Way back in 1960, Harford County's population was a little more than 76,000, which, presuming an average of four people per house, translates to about 19,000 homes.
When the building boom hit Harford County hard in the 1970s and especially the 1980s, local planning offices were issuing upward of 1,500 permits for new houses each year. Relative to what had been on the ground, that's a lot of new construction.
In a community of 20,000 houses, 1,500 new ones amounts to about 7.5 percent of what had already been standing before construction started.
These days, Harford County's population is just shy of 250,000, and using the same very rough estimate of four people per house, that translates to 62,500 homes (which is probably a low estimate on the number of homes in the county). For purposes of discussion, however, the reality is adding 1,500 new homes to a county of 62,500 homes reflects something in the range of 2.4 percent.
This mathematical exercise illustrates an important point about the economics of the housing industry, a business that has been a key component of Harford County's business bottom line since, well, at least the 1960s. The point: Important though new home construction has been, and remains, to the local economy, it has long since peaked as a percentage of local business activity, and that trend is likely to continue for the foreseeable future.
Even as the county's growth has made construction of 1,000 new homes a year a smaller percentage, new construction also has consumed a substantial amount of the available land.
Prior to the recession hitting in 2008 – an economic downturn that was particularly devastating to the new home construction business – the demand for new houses had been reduced to somewhere in the range of 1,000 a year, countywide. After 2008, the number of home construction permits dipped to the 550 a year range.
The numbers were up for 2013, according to numbers compiled from the county planning office and those of the Aberdeen, Bel Air and Havre de Grace municipal governments. Permits for 741 new homes were issued in 2013, and there's reason to believe, county official say, that number will increase to the 1,000 home per year level during the next decade or so.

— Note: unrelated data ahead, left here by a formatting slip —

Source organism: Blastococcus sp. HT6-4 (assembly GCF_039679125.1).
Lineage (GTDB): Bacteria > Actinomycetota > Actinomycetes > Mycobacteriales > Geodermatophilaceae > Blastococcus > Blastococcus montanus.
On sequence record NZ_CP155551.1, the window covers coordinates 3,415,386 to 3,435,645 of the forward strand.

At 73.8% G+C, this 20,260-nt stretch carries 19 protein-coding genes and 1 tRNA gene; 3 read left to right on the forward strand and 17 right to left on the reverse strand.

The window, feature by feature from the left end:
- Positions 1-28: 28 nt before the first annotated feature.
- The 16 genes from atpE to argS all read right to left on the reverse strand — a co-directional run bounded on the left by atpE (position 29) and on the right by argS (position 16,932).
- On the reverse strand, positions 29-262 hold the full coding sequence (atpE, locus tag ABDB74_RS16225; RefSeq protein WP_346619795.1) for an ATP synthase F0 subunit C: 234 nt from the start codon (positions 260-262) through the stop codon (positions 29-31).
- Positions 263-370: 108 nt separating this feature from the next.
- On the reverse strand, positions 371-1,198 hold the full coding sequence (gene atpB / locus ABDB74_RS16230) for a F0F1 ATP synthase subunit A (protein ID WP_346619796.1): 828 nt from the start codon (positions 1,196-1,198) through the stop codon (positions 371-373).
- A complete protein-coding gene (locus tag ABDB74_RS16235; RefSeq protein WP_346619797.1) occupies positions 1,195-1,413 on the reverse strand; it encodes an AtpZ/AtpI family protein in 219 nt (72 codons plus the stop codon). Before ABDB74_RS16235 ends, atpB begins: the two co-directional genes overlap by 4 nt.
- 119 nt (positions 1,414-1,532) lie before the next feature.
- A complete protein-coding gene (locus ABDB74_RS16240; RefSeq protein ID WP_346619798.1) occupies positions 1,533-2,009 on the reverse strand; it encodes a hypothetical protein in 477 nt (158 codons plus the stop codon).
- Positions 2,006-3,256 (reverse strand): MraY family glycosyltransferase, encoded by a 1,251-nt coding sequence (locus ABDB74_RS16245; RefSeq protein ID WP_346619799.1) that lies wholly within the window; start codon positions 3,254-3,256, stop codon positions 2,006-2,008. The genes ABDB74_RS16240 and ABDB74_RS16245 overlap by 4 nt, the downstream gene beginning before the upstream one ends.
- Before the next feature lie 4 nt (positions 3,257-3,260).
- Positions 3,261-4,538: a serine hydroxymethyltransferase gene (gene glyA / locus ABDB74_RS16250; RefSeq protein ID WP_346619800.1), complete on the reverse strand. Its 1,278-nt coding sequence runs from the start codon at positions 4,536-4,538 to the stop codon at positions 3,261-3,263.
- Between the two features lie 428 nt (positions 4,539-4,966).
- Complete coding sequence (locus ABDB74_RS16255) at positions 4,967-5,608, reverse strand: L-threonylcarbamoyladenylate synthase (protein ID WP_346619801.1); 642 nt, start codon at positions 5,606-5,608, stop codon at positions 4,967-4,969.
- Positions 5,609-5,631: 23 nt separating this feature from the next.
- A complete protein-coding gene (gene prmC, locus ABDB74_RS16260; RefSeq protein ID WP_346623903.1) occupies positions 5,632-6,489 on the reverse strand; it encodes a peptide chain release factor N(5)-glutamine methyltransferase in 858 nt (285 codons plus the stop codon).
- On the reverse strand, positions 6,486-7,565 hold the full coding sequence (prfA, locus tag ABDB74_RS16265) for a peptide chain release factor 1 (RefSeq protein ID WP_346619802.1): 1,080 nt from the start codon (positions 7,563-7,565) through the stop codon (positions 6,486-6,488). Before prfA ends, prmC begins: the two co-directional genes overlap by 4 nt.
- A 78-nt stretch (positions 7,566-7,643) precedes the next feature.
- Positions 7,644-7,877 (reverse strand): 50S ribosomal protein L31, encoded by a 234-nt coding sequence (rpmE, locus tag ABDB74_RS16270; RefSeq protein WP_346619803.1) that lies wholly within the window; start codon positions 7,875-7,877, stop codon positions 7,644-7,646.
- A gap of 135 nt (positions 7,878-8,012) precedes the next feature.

Economically speaking, this is wonderful news. Locally, it's a good sign that the downturn some have termed the Great Recession has bottomed out and the economy is on the upswing. (Growth from 550 to 1,000 homes a year, after all, constitutes a massive percentage increase, even as it also constitutes a return to where things had been prior to the downturn.)
There is another side to the good economic news about the issuance of permits for new home construction. Though good economic news is generally welcome, the building of new homes gets mixed reviews, depending on the community where construction is proposed.
Since 2008, there have been relatively few large scale public protests of new home construction plans, but as demand for new homes picks up, that's likely to change.
Something else likely to change is the relatively limited discussions that have taken place in recent years about zoning and land use policies. Going back 15 or so years, there was a lot of talk about expanding Harford County's development corridors along Routes 40 and 24 (sometimes referred to as the Development Envelope). That talk is likely to be renewed as the economy improves, and, just as was the case last time, the Aberdeen-Churchville-Creswell area west of I-95 is likely to be viewed hungrily by development interests. Other territories likely to see pressure include the Route 152 corridor to Fallston and beyond, as well as the northwestern corner around Norrisville.
It remains to be seen what the county's political appetite is for trying to maintain the home building industry's status as a percentage of the local economy. Given the strength of the building industry in the halls of power in Harford County in recent decades, though, it's likely the pressure will be on as the economy improves.Copyright © 2015, The Baltimore Sun